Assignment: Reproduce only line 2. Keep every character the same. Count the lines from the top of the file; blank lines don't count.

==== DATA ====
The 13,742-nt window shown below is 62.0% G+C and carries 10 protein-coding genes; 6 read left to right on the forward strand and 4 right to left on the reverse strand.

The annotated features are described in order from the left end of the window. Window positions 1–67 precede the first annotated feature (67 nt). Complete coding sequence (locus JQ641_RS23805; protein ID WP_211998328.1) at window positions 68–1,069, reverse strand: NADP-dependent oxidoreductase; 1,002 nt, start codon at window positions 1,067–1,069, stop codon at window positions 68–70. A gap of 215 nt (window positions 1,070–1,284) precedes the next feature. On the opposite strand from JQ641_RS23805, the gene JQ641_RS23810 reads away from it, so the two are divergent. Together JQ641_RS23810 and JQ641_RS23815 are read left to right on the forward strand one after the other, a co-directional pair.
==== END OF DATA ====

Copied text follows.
The annotated features are described in order from the left end of the window. Window positions 1–67 precede the first annotated feature (67 nt). Complete coding sequence (locus JQ641_RS23805; protein ID WP_211998328.1) at window positions 68–1,069, reverse strand: NADP-dependent oxidoreductase; 1,002 nt, start codon at window positions 1,067–1,069, stop codon at window positions 68–70. A gap of 215 nt (window positions 1,070–1,284) precedes the next feature. On the opposite strand from JQ641_RS23805, the gene JQ641_RS23810 reads away from it, so the two are divergent. Together JQ641_RS23810 and JQ641_RS23815 are read left to right on the forward strand one after the other, a co-directional pair.